SAMHSA stresses the importance of receiving 24-hour care in the form of hospital or inpatient detox for withdrawal from sedatives due to the risk of life-threatening seizures. You should only seek outpatient detox once you’ve been evaluated by a medical professional who has confirmed you have little to no risk of experiencing a complicated withdrawal. There is no replacement medication used to manage withdrawal from benzodiazepines or non-benzodiazepine sedatives. Typically, physicians create a gradual tapering schedule in which the patient slowly weans off of the sedative they were already taking.18 If the sedative is short-acting, the detox team may switch the patient to a longer-acting sedative, such as clonazepam (Klonopin) or chlorodiazepoxide.18 This detox process may take weeks or even months, depending on the designated tapering plan.18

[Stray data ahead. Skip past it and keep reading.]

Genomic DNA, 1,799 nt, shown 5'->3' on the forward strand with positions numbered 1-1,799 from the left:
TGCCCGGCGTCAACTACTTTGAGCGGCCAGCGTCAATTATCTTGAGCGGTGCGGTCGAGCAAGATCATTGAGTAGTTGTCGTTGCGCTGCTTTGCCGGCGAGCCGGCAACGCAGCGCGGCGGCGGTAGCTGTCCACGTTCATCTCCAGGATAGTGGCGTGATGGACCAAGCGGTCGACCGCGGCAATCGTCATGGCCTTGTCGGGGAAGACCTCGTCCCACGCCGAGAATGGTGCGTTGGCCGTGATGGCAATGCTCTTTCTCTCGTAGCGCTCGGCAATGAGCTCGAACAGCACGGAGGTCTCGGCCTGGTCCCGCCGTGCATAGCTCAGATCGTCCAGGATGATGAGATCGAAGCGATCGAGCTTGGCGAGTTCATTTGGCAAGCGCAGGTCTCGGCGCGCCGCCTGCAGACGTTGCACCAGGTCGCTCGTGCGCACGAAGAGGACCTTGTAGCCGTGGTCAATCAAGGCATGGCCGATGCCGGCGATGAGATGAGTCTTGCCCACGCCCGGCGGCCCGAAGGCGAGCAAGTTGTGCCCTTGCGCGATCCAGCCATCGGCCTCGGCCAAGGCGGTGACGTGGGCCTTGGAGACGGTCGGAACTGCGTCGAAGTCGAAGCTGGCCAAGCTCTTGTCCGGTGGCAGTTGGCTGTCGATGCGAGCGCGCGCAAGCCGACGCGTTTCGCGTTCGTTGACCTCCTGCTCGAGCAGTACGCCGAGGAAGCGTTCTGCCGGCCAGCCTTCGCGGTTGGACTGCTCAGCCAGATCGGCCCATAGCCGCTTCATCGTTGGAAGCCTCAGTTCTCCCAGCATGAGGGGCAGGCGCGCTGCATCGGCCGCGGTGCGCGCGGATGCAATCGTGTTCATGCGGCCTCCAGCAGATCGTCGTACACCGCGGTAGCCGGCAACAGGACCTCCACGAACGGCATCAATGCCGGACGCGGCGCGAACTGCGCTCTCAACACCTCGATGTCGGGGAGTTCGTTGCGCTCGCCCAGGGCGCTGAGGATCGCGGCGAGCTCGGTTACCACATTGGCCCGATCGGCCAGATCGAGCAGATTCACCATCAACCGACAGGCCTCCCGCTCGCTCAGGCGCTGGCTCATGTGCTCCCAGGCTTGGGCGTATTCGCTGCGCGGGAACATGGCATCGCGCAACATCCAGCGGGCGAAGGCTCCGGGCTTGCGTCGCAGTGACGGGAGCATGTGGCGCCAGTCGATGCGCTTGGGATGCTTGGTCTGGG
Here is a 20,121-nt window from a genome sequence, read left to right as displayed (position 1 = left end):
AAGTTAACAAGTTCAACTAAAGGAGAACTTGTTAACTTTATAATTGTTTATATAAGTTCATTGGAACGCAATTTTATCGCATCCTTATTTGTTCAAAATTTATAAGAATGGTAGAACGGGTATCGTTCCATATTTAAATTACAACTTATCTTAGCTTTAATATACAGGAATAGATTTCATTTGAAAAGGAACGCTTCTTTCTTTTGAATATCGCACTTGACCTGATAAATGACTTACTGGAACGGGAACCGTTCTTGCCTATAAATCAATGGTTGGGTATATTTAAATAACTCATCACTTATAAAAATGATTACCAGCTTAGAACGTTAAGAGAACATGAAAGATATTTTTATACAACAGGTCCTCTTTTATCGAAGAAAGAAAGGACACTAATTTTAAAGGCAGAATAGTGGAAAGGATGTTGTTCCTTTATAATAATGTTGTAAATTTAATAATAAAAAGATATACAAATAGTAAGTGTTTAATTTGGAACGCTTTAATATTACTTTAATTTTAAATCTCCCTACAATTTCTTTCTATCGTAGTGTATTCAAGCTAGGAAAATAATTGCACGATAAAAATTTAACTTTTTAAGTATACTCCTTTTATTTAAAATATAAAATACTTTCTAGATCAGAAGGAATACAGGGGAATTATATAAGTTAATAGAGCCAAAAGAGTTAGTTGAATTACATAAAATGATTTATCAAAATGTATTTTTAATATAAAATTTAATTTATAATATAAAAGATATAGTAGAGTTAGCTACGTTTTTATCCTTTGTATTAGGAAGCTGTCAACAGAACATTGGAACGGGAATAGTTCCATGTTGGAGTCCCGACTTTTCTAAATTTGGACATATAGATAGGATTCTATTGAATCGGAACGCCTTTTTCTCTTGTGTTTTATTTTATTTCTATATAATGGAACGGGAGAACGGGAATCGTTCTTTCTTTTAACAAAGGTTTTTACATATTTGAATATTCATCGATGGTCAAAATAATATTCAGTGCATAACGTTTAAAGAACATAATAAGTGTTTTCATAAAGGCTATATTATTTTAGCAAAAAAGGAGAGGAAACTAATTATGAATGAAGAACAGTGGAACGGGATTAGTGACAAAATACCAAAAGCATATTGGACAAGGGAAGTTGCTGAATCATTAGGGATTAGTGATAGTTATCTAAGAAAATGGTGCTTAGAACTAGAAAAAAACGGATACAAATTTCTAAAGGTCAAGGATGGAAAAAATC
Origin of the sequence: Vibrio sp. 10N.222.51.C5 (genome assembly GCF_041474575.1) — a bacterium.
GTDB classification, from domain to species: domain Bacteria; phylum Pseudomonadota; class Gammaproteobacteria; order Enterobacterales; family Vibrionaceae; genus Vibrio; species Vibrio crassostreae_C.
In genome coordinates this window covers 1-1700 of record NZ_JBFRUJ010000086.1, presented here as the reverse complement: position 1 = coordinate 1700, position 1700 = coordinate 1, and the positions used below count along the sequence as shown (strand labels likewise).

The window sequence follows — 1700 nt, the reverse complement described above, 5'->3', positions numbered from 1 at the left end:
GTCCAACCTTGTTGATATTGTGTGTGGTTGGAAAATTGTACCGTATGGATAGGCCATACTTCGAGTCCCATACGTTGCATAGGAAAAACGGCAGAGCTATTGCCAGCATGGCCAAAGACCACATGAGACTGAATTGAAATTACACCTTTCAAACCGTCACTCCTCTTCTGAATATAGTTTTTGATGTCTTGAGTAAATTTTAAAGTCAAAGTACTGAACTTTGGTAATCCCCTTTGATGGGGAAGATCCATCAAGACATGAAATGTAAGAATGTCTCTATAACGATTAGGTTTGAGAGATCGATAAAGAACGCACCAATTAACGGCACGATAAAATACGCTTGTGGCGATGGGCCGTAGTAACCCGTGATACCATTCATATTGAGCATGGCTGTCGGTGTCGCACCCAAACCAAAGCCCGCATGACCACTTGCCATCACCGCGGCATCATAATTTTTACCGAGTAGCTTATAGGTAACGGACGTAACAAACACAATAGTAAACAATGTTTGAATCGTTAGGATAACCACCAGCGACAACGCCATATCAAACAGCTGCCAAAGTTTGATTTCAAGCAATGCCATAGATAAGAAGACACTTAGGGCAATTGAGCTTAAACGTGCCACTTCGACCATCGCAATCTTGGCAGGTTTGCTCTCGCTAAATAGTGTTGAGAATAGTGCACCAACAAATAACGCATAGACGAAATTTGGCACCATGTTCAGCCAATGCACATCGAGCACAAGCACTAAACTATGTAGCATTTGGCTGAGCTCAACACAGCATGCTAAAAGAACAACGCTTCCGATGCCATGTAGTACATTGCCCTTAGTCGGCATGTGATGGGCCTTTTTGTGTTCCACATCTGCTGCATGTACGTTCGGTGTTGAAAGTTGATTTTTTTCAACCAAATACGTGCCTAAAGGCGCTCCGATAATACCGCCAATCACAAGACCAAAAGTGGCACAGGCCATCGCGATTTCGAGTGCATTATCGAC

Stimulant withdrawal syndrome is not typically fatal, although profound depression can lead to suicidal thoughts and attempts. Although around-the-clock detox support isn’t typically necessary, it’s still important to get evaluated by a doctor or mental health professional before choosing the level of care that is right for you. There are no FDA-approved medications for the management of stimulant withdrawal but some may help treat some symptoms. Patients struggling with insomnia may receive Benadryl, trazodone, or Vistaril to help them sleep. Some researchers are investigating the efficacy of Modafinil, which is prescribed to treat narcolepsy and has stimulant properties, and Remeron, an antidepressant, in managing stimulant withdrawal but further research needs to be conducted.18